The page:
Arnold Kling  

Another Speaking Opportunity

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Favorite "Liberal" Economist... Evening Commentary...

on markets and health care. I know the topic sounds boring these days, but it really is somewhat important as a public policy issue. If you work on or near Capitol Hill, feel free to drop by. Friday, February 20th, at noon.


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Speaking of health care, did you see this Globe article Professor Kling?

http://www.boston.com/news/local/articles/2008/11/16/a_healthcare_system_badly_out_of_balance/?page=full

The lede: "Call it the best-kept secret in Massachusetts medicine: Health insurance companies pay a handful of hospitals far more for the same work even when there is no evidence that the higher-priced care produces healthier patients. In fact, sometimes the opposite is true: Massachusetts General Hospital, for example, earns 15 percent more than Beth Israel Deaconess Medical Center for treating heart-failure patients even though government figures show that Beth Israel has for years reported lower patient death rates."

Jeanne writes:

In response to the Healthcare comment regarding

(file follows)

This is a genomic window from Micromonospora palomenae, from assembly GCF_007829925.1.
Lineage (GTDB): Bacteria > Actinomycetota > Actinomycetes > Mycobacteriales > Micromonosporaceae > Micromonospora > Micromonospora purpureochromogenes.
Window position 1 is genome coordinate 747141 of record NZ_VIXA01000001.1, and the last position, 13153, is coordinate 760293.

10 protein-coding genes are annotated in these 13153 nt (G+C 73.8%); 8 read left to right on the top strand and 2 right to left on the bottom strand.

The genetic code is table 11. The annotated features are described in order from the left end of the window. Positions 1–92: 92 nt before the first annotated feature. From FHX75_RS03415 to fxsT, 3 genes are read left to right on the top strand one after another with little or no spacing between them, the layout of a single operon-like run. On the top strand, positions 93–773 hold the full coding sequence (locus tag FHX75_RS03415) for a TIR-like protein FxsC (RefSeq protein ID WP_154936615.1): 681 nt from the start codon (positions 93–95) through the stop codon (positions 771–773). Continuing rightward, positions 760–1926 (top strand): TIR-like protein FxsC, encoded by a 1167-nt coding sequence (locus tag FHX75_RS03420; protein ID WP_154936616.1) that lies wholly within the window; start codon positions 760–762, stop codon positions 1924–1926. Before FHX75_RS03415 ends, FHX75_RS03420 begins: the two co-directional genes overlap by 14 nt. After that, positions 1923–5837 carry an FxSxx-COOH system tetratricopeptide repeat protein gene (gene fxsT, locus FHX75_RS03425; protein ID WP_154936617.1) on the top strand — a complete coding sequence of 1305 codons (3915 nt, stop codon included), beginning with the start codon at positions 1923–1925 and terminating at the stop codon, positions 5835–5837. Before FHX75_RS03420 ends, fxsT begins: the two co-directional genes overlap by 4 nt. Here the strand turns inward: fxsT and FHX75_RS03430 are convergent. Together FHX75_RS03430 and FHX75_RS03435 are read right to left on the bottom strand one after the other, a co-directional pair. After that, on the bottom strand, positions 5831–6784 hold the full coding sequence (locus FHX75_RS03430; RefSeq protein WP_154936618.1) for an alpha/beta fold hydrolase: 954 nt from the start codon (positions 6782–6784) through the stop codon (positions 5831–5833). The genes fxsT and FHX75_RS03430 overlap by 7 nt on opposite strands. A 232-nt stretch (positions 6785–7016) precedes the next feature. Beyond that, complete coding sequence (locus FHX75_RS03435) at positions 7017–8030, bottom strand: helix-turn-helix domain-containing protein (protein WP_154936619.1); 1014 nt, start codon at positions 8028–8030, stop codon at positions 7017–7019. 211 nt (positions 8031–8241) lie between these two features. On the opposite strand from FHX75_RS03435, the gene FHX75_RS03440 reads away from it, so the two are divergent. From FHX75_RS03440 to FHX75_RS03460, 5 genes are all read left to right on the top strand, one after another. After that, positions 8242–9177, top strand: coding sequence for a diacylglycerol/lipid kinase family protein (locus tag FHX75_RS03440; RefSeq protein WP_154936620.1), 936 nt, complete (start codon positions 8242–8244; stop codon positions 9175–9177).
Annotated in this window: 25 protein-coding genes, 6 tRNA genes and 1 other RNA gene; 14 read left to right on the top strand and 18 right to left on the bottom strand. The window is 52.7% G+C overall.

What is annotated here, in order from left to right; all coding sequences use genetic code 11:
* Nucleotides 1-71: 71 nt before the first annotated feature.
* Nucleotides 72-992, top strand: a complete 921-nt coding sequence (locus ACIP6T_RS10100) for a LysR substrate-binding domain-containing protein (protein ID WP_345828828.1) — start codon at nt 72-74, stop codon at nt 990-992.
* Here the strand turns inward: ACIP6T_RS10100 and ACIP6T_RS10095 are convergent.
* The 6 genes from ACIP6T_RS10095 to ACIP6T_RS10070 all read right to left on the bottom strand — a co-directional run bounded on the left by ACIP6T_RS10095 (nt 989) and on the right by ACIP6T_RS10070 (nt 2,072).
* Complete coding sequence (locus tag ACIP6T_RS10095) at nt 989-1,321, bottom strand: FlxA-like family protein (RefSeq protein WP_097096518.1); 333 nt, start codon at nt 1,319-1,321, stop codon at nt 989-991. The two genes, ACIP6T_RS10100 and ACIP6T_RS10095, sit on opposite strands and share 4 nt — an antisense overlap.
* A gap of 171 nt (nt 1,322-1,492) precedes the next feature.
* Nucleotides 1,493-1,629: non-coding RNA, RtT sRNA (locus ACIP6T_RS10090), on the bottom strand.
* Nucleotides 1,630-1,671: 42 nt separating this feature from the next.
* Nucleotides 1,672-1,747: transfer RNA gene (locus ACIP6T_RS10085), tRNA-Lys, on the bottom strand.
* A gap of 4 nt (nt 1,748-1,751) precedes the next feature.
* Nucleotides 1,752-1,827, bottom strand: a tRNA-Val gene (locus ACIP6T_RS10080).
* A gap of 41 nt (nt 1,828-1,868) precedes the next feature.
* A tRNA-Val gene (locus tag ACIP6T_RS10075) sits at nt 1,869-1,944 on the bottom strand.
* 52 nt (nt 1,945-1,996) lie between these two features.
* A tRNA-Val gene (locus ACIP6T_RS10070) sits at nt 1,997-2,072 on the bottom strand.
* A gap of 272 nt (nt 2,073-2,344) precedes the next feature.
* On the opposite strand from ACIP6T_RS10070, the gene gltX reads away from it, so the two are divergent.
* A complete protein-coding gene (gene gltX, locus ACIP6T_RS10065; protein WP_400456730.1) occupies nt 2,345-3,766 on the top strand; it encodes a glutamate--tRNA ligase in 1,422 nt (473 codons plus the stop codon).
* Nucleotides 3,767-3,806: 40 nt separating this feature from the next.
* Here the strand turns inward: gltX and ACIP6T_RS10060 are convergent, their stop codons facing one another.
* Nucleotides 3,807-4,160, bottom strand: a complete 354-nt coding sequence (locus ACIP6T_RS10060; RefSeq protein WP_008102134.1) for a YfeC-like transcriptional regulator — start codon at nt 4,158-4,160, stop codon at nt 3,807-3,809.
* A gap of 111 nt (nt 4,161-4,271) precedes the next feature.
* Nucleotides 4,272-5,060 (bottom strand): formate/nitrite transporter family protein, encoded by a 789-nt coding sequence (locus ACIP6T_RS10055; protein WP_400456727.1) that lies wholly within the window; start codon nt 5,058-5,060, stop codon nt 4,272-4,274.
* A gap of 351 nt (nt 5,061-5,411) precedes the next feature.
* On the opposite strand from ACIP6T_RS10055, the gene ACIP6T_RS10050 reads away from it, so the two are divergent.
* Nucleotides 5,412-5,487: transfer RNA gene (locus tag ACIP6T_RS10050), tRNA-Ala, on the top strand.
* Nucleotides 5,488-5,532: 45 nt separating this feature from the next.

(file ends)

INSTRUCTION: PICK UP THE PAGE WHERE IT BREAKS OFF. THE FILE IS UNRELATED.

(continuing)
Massachusetts General Hospital earning 15 percent more than Beth Israel Deaconess Medical Center for treating heart-failure patients even though government figures show that Beth Israel has for years reported lower patient death rates.
It most likely has to do with getting the coding right, depending on how or how much each and every item and procdure is coded/rated the hospitals could potentially perform the same treatment and one would be more profitable for the same care. It also will depend on how the hospital codes the severity of the condition of the patient. In addition, if one hospital were to provide more care, say they did additional procedures called Aqua Pheresis, similar to dialysis, they could potentially keep their CHF patients out of the hospital longer and reduce their readmission rate which will be come increasingly more important when CMS/Medicare begins decreasing reimbursement to hospitals for readmission of the same patient within 30 days for the same diagnosis. Ironically, improving profitability will mean keeping your patient discharged longer and keeping them out instead on in the hospital.

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